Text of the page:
Compared with other grieving families in literature, the Wards don’t plumb the depths of their emotions, but they...



A wife reconsiders leaving her stagnant marriage when her husband suffers a stroke, and the family must band together despite long-harbored resentments.

It’s been 30 years since the Wards’ beloved son died in a car crash, but the grief has remained. Their communication stunted, their sex life gone, Lizzy Ward and her husband, Andrew, a retired professor, have whittled their marriage down to merely orbiting around each other. Even their daughter, Jane, now married with three kids and a busy schedule, notices her mother’s unhappiness. On the night Billy died, Andrew had given him permission to go out, despite a terrible storm and Lizzy’s premonition that something would happen; for this, Lizzy has never forgiven him. She confides in Ouisie, her best friend from church, about wanting to leave the painful marriage. But while working on his historical novel about the Wards’ ancestors, Andrew suffers a severe stroke. Lizzy then can’t imagine leaving him alone in the hospital, let alone walking out on their marriage. Andrew’s brother and sister are summoned, straining their already distant relationship as a family. There are often long flashbacks to Andrew’s childhood, showcasing his mean brother and kid sister. He begins to recover from the stroke, although his verbal dyspraxia has him spitting curse words and bumbling names. Lizzy, as his caretaker, warms to him again, and their relationship reblooms. Andrew returns to his novel, which is presented as a story within a story. He suffers another stroke, and Lizzy, Jane and others are prompted to bring forgiveness to the forefront of their family. From the opening chapters, the axis of the novel seems to be the loss of their son, but as the novel goes on, it seems that other experiences are influencing the characters. Readers never quite get to the heart of what ailed Andrew before his strokes; despite vivid flashbacks to his brother’s cruelty, it’s unclear why they’re part of the novel. Secondary characters play well alongside Lizzy and Andrew, evident in Jane’s flirtatious banter with her husband and Ouisie’s role as the giggling friend. There’s a pleasing amount of healthy talk about sex, although jokes of a sexual nature, and Andrew’s sailor mouth, are sometimes stale comic relief. Yet the colorful dialogue keeps the story moving, sidetracked occasionally by the extensive novel-within-a-novel and many childhood flashbacks. Forgiveness comes in moments sentimental but tender, and even Andrew’s poststroke syntax has a chance to shine.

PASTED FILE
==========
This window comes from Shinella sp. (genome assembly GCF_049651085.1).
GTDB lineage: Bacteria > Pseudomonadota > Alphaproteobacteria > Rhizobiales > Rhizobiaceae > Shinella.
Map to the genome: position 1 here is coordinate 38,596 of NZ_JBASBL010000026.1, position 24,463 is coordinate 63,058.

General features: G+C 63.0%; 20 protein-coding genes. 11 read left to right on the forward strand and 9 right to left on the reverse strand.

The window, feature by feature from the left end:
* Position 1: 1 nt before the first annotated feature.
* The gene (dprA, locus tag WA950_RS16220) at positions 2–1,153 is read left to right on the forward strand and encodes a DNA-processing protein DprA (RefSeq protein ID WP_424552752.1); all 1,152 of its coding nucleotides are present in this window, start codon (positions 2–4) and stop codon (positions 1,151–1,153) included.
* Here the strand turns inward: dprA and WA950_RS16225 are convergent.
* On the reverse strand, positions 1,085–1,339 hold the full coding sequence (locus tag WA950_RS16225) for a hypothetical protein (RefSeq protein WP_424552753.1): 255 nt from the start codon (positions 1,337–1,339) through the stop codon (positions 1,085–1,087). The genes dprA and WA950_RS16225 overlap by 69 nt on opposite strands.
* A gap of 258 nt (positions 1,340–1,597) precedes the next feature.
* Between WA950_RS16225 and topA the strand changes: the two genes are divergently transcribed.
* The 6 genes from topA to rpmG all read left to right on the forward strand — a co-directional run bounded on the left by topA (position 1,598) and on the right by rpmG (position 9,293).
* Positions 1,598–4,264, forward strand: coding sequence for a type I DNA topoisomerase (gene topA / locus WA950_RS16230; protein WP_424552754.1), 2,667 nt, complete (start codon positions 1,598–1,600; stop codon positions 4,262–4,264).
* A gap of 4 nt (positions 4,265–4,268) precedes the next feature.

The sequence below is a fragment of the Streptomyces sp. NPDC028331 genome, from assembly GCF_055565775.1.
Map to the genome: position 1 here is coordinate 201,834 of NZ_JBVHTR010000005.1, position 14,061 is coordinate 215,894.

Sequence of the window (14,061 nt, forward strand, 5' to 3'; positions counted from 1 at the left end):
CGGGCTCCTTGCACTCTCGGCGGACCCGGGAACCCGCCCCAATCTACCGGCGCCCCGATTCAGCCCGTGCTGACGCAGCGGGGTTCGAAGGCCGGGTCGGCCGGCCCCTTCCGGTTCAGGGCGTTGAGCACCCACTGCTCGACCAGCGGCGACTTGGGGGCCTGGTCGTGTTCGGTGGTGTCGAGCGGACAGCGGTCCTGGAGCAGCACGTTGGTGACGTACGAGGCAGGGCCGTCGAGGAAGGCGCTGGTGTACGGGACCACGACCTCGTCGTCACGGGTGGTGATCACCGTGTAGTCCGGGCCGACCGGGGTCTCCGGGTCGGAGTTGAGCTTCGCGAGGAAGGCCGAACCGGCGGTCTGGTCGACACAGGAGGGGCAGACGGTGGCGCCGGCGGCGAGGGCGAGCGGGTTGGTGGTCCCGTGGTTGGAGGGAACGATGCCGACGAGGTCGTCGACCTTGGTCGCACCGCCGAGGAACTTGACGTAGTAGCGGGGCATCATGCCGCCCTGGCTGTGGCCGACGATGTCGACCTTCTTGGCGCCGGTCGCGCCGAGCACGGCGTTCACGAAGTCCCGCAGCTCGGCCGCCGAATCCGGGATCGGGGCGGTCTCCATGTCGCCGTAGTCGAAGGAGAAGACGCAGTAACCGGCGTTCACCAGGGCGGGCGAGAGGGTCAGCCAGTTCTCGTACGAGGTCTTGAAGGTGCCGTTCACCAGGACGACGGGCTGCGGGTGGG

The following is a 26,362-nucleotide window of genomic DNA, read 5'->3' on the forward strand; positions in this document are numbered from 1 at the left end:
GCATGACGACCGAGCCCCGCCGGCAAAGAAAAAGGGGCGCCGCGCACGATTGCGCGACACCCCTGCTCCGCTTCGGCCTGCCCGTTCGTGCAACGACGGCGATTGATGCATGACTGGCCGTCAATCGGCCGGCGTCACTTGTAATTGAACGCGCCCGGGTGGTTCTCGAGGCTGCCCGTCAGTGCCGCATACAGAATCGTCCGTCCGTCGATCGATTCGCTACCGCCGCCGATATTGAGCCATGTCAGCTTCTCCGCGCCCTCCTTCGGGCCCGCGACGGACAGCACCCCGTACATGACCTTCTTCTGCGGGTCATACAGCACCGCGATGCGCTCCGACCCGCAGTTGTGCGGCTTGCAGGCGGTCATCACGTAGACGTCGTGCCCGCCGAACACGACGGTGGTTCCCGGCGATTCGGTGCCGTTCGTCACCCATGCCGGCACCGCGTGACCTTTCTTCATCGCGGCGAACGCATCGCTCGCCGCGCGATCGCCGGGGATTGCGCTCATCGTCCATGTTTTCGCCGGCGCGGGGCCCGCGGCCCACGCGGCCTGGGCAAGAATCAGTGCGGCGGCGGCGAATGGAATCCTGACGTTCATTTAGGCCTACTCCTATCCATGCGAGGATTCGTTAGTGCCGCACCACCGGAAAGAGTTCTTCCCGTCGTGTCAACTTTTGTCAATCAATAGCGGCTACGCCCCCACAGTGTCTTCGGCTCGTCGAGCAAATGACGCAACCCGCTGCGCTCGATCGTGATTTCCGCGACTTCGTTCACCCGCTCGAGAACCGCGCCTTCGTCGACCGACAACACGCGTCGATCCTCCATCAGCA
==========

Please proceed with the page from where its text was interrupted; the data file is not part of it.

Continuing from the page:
Compared with other grieving families in literature, the Wards don’t plumb the depths of their emotions, but they nevertheless provide a warm portrait of a family coming together to forgive.

Pub Date: N/A


Page Count: -

Publisher: Dog Ear Publisher

Review Posted Online: Nov. 12, 2015

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A tasty, if not always tasteful, tale of supernatural mayhem that fans of King and Crichton alike will enjoy.


Are we not men? We are—well, ask Bigfoot, as Brooks does in this delightful yarn, following on his bestseller World War Z (2006).